Her earlier work was primarily Fabric Sculpture. In past years, she has created many unique, one-of-kind pieces on rocks, driftwood and ‘treasures’ rescued and recycled. While she still enjoys working with this medium, Susan has devoted more of her time to hand building clay flowers on wood. She believes that wood has its own special beauty and the flowers created are designed to enhance that.
When asked which sculpture is her favourite, Susan has been heard to say she has not created it yet! She plans to continue getting her hands dirty building pieces she is passionate about!
Sheryl graduated from Capilano College, North Vancouver, in 1988 with a diploma in Graphic Design and Visual Communications.
In 2000 Sheryl went back to school to study Fine Art at Langara College in Vancouver, where she developed a love for clay. In 2004 she and her husband moved to Sorrento and set up a full time pottery business.
Sheryl has explored a wide variety of forms and glazes that give her pottery a dynamic feel.
“I enjoy creating objects that celebrate life.”
They can be functional or simply beautiful, but what I want is for them to be inspiring and uplifting. I have a great appreciation for the affect that one’s visual surroundings have on one’s state of mind. This belief inspires me to surround myself with things that feed my soul. It also inspires me to make things that bring me joy as I create them, and in turn, I hope that they’ll bring joy to those who use them.
My main line of work is domestic pottery but I like to play with sculpture and decorative pieces as well. Either way, I make things that have lots of room for exploration within their form, decoration and glaze, creating families of objects that celebrate differences yet gel as sets.
When I make pots for the kitchen and serving, I aim to design wares that are at once both functional and aesthetically pleasing. I find it exciting when these two elements are balanced and the beauty of a piece enhances it’s usefulness.
Jude gravitates to colourful, whimsical designs with each of her pieces starting with a flat slab of clay. From there she uses a variety of tools, molds and cuts to create items that are fun to use and to display.
To achieve the soft, satin look on the finished piece she uses terra sigillata. Terra sigillata is an ultra-refined clay slip that she applies to bone-dry wares and then polishes with a piece of plastic while still damp. The term terra sigillata, which means ‘sealed earth’, comes from the name of a type of Roman pottery mass-produced around the first century.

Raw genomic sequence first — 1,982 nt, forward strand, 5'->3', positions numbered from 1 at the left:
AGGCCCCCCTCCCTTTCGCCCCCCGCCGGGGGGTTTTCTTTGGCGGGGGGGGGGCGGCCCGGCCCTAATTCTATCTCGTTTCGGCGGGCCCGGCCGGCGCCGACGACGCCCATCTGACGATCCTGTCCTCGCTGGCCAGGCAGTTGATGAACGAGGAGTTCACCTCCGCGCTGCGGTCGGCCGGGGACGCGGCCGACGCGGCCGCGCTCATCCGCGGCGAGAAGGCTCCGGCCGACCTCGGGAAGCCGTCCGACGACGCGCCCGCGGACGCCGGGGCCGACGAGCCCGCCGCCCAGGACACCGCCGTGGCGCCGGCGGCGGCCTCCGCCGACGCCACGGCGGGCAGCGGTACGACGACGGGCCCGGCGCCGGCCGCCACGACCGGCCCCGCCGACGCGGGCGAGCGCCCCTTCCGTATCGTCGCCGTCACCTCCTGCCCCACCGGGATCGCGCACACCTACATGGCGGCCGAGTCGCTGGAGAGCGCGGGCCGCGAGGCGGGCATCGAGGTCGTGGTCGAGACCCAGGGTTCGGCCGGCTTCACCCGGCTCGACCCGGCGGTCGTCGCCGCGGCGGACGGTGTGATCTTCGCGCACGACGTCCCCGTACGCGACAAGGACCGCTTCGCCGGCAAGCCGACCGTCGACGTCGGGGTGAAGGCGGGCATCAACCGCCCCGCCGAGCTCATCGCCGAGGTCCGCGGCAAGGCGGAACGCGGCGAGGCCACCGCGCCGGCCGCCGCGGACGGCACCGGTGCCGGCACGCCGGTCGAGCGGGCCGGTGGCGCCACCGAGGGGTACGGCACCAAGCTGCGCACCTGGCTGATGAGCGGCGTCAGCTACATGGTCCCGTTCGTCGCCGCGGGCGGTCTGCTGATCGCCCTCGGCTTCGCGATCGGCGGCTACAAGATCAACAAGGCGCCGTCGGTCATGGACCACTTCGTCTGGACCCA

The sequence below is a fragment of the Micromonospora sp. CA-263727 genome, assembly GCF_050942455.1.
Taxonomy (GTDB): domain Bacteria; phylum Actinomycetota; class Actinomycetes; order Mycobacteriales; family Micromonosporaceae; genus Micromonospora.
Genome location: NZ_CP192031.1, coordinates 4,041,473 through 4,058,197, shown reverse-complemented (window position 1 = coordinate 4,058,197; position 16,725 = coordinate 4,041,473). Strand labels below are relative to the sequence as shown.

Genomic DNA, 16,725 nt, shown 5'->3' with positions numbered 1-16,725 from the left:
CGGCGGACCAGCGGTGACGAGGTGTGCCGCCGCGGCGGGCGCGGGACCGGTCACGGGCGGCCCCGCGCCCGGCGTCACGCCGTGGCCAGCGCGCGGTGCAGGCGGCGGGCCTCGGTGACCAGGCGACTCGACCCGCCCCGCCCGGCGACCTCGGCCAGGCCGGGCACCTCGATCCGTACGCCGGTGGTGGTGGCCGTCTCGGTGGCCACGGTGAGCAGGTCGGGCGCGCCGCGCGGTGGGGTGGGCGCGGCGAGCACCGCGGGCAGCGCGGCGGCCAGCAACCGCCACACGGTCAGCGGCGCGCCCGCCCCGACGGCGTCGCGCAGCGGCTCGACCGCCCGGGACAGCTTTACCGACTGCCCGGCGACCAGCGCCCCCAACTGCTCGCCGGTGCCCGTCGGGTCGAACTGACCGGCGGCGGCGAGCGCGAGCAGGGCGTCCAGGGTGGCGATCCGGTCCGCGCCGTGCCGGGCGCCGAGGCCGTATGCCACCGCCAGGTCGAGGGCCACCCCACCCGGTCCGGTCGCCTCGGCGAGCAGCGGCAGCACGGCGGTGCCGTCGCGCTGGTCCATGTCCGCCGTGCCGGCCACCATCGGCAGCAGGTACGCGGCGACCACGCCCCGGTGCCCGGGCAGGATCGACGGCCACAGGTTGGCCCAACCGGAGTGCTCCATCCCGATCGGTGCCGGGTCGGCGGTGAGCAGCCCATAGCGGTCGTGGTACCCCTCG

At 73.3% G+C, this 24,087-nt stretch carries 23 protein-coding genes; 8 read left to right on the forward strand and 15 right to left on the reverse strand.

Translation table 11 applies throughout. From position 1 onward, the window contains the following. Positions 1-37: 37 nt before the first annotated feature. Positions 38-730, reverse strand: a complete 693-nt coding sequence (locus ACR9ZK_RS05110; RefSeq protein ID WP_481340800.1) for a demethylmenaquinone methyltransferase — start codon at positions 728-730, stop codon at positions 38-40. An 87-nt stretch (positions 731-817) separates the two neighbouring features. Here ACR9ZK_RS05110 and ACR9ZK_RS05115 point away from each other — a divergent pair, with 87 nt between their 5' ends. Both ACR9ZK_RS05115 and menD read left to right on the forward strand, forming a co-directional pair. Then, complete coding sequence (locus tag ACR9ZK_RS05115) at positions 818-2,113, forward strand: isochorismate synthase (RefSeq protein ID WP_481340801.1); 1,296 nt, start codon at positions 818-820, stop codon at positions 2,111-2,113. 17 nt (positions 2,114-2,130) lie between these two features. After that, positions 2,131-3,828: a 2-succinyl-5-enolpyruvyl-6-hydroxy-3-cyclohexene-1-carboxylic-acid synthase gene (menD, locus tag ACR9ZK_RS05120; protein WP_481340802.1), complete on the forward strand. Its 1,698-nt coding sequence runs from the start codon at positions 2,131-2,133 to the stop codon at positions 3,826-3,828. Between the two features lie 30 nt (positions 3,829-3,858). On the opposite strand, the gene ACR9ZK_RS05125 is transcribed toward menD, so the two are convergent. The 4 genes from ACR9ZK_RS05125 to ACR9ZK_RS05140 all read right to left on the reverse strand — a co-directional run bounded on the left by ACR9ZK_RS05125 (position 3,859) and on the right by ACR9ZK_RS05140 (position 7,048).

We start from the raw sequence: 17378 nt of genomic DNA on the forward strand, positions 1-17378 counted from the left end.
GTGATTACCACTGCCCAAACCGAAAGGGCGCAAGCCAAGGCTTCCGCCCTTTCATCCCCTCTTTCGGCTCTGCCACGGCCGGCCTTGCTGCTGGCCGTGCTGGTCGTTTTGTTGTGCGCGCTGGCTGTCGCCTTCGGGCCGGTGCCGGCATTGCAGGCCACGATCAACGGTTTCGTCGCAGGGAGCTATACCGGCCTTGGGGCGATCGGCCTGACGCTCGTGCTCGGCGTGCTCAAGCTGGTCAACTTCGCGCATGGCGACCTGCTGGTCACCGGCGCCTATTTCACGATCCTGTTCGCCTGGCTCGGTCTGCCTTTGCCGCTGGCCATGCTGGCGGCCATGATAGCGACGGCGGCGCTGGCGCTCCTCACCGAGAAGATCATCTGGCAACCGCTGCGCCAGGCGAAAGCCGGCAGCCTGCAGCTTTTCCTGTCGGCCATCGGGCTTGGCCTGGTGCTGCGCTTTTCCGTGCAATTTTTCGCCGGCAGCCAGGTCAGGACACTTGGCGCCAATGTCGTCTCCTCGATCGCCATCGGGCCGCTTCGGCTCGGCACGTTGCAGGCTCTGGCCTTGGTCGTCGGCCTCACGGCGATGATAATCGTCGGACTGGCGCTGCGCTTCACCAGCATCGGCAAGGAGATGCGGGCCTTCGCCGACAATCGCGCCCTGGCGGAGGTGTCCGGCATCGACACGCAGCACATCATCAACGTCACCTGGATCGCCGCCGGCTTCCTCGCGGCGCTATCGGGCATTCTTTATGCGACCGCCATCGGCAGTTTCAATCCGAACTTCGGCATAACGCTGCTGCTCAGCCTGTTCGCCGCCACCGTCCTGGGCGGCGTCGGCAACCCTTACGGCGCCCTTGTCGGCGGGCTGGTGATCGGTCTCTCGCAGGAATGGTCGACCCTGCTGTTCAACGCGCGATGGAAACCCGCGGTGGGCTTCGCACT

Teaching Pottery classes has been another clay adventure that allows Jude to add a bit more hustle and bustle into her studio, and “colour” into her days /evenings.
I make porcelain and some stoneware pots for use. I am fascinated by the infinite variations of simple, understated shapes. I like to decorate the pots with fairly precise drawings or patterns which then shift slightly or dramatically when the glaze melts. I’m intrigued by the variations which the path of the flames creates on the glazed surface. The pots are fired in a propane kiln to 1300 degrees C, incandescent heat.
I live near the Adams River. The diversity of plant and animal life here is amazing! The changing colours and patterns of the plants, water and sky are a constant source of energy for me.
I grew up in the San Francisco area. I graduated with a degree in Fine Art from UBC. In 1973 my husband and I built Ravens Bluff Pottery on a hillside above the North Shuswap.
Held in historic Celista Hall, the Great Shuswap Pottery Sale has been presenting the Shuswaps' best art since 1985.
Celista Hall, aka North Shuswap Community Hall, is located at 5456 Squilax-Anglemont Road, Celista, BC
From the Trans-Canada cross the bridge at Squilax. Go through Roderick Haig-Brown Park and head east along the lake (on the north shore) until you come to Celista.
From there its about half a kilometre to the hall. Follow the signs and you are certain to find us.